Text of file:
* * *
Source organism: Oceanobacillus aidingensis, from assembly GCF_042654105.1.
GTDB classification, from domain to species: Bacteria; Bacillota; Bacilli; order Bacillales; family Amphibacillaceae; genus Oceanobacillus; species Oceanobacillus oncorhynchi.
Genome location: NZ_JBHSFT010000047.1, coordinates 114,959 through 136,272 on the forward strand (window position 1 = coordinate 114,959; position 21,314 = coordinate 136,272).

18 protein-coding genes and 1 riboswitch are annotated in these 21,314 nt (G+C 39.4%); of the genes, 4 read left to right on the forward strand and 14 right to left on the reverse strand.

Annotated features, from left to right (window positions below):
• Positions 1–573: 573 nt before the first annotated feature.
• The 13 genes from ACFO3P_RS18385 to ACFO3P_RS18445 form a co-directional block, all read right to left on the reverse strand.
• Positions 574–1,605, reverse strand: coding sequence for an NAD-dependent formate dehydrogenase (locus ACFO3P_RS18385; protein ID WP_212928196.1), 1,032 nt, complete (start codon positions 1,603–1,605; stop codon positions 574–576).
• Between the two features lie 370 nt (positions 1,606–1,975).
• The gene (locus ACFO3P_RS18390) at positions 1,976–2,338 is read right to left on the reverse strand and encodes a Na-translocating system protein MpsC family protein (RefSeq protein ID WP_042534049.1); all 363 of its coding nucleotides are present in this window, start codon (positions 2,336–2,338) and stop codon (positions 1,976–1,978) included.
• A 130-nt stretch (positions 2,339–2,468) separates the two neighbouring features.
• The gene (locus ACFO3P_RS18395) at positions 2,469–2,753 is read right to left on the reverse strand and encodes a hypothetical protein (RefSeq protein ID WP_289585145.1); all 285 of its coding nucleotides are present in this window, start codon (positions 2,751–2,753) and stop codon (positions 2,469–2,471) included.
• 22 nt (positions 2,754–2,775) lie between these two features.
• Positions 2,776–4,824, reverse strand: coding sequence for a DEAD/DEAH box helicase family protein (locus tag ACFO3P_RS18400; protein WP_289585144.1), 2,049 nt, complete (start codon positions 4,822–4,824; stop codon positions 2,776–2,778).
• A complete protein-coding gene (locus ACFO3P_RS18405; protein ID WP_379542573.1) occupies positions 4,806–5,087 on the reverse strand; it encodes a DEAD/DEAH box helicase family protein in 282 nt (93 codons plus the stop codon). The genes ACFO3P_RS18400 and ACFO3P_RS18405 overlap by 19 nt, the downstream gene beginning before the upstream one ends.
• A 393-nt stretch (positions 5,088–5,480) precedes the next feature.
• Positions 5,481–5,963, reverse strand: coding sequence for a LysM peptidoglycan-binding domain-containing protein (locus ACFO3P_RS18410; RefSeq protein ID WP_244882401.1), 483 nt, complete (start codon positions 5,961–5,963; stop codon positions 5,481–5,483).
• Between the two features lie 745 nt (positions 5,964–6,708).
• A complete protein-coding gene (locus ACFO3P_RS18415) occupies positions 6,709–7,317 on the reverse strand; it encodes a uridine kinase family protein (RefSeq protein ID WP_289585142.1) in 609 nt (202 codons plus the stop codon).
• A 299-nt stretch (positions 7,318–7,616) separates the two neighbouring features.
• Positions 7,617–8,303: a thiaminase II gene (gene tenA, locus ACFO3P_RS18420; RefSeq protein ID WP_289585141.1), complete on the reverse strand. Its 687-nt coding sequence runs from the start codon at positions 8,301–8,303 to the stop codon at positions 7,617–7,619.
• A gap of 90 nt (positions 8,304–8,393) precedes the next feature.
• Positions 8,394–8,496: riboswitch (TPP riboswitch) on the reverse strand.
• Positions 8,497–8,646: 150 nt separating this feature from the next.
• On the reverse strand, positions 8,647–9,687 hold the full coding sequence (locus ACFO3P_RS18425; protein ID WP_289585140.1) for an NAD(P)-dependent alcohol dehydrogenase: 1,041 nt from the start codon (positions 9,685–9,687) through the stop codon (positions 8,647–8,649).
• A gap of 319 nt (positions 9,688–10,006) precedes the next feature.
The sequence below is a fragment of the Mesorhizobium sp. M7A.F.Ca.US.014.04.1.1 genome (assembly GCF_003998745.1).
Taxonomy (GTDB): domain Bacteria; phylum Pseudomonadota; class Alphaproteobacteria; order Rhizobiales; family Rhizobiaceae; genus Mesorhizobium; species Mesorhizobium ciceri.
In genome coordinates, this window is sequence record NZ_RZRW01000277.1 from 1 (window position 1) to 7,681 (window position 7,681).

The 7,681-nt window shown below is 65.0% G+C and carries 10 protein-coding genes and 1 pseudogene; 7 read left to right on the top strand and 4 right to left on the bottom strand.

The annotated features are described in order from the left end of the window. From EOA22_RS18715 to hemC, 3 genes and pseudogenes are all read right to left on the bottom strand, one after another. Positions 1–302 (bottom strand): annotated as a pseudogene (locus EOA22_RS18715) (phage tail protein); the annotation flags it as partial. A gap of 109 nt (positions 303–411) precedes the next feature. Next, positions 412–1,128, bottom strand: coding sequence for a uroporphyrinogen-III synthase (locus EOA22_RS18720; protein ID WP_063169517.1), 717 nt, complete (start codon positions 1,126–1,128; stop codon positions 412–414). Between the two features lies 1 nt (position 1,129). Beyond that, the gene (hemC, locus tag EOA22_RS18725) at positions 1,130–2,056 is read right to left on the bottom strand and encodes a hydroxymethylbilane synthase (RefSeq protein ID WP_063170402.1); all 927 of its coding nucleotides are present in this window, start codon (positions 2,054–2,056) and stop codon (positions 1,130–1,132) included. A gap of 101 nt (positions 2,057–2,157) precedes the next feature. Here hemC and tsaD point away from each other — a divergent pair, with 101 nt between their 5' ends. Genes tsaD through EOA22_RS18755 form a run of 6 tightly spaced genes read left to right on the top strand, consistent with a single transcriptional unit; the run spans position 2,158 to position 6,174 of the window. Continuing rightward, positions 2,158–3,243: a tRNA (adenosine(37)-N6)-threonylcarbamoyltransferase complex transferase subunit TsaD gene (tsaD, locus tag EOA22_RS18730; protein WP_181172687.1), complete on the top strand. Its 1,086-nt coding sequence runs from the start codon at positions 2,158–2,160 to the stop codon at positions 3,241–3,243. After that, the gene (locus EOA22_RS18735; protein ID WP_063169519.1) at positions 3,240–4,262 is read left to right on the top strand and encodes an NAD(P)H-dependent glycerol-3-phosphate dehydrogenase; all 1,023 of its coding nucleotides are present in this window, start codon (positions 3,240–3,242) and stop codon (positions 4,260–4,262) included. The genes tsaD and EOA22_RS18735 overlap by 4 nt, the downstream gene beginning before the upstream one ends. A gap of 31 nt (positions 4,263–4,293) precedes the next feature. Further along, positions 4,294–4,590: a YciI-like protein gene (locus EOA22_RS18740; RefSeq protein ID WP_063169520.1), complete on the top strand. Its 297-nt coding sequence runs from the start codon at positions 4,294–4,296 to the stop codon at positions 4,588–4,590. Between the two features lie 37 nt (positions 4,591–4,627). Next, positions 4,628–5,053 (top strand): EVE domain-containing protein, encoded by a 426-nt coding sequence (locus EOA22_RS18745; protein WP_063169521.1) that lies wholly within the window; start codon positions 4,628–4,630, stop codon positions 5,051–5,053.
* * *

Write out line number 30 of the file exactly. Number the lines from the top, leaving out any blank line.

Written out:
The 7,681-nt window shown below is 65.0% G+C and carries 10 protein-coding genes and 1 pseudogene; 7 read left to right on the top strand and 4 right to left on the bottom strand.